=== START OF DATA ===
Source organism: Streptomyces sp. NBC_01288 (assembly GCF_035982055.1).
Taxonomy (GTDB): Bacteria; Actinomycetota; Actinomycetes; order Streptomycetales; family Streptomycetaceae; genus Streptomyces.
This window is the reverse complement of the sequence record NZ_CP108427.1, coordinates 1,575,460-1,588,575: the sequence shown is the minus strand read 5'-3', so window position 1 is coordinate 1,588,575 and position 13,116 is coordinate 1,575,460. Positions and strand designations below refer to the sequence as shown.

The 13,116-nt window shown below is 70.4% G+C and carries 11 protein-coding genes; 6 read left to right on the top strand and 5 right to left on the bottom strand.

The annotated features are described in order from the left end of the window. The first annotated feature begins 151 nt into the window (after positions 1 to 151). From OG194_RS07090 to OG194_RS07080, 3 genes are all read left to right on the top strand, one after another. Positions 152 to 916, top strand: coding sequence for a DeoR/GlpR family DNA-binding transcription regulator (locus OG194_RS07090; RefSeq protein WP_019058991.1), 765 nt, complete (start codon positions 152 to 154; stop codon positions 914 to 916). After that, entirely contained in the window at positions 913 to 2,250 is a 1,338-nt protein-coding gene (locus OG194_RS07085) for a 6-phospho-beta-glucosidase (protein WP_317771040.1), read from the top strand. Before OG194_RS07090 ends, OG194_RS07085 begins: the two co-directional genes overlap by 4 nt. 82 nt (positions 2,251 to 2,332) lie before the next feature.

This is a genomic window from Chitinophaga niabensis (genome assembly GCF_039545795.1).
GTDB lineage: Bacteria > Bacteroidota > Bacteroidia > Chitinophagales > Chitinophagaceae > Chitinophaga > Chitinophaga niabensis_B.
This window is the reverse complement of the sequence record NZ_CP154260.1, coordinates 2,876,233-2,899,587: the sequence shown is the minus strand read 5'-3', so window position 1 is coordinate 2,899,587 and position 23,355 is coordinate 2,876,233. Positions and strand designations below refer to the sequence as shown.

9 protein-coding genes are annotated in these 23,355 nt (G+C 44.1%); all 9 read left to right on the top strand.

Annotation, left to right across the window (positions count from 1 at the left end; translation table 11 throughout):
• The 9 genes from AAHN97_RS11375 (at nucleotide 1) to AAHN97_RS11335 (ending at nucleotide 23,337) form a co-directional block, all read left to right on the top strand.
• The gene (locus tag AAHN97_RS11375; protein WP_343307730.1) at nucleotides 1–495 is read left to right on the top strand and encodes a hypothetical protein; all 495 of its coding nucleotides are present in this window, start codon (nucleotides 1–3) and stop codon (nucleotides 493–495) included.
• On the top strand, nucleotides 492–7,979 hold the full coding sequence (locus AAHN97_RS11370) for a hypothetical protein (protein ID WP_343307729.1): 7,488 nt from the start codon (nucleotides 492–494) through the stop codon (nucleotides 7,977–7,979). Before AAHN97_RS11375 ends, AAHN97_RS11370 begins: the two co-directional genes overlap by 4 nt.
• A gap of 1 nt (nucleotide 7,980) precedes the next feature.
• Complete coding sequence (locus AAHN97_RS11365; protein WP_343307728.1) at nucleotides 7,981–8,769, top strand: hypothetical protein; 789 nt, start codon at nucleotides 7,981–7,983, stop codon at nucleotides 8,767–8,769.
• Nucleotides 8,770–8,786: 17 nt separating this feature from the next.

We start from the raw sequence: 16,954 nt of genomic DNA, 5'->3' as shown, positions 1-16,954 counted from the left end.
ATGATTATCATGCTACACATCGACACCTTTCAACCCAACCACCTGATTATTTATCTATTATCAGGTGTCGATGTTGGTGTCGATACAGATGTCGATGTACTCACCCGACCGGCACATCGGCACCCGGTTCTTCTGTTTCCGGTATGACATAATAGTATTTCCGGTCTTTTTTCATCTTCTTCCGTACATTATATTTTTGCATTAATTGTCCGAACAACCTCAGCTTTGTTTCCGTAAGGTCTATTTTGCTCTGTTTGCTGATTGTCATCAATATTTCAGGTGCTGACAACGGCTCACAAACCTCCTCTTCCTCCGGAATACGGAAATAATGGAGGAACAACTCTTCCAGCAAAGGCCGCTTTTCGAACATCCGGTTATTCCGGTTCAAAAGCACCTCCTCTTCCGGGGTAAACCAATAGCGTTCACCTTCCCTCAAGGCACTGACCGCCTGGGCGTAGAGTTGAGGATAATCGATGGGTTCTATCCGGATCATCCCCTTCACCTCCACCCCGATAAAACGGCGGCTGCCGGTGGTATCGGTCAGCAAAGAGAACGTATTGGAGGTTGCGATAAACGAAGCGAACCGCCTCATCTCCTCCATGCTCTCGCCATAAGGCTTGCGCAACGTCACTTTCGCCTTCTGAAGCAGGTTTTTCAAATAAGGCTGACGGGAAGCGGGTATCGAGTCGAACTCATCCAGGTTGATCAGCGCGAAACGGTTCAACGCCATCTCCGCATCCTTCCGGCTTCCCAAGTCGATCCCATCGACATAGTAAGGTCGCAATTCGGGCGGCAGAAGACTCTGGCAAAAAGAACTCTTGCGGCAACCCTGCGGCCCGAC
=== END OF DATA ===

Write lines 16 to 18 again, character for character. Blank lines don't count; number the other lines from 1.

• Nucleotides 8,770–8,786: 17 nt separating this feature from the next.

We start from the raw sequence: 16,954 nt of genomic DNA, 5'->3' as shown, positions 1-16,954 counted from the left end.
ATGATTATCATGCTACACATCGACACCTTTCAACCCAACCACCTGATTATTTATCTATTATCAGGTGTCGATGTTGGTGTCGATACAGATGTCGATGTACTCACCCGACCGGCACATCGGCACCCGGTTCTTCTGTTTCCGGTATGACATAATAGTATTTCCGGTCTTTTTTCATCTTCTTCCGTACATTATATTTTTGCATTAATTGTCCGAACAACCTCAGCTTTGTTTCCGTAAGGTCTATTTTGCTCTGTTTGCTGATTGTCATCAATATTTCAGGTGCTGACAACGGCTCACAAACCTCCTCTTCCTCCGGAATACGGAAATAATGGAGGAACAACTCTTCCAGCAAAGGCCGCTTTTCGAACATCCGGTTATTCCGGTTCAAAAGCACCTCCTCTTCCGGGGTAAACCAATAGCGTTCACCTTCCCTCAAGGCACTGACCGCCTGGGCGTAGAGTTGAGGATAATCGATGGGTTCTATCCGGATCATCCCCTTCACCTCCACCCCGATAAAACGGCGGCTGCCGGTGGTATCGGTCAGCAAAGAGAACGTATTGGAGGTTGCGATAAACGAAGCGAACCGCCTCATCTCCTCCATGCTCTCGCCATAAGGCTTGCGCAACGTCACTTTCGCCTTCTGAAGCAGGTTTTTCAAATAAGGCTGACGGGAAGCGGGTATCGAGTCGAACTCATCCAGGTTGATCAGCGCGAAACGGTTCAACGCCATCTCCGCATCCTTCCGGCTTCCCAAGTCGATCCCATCGACATAGTAAGGTCGCAATTCGGGCGGCAGAAGACTCTGGCAAAAAGAACTCTTGCGGCAACCCTGCGGCCCGAC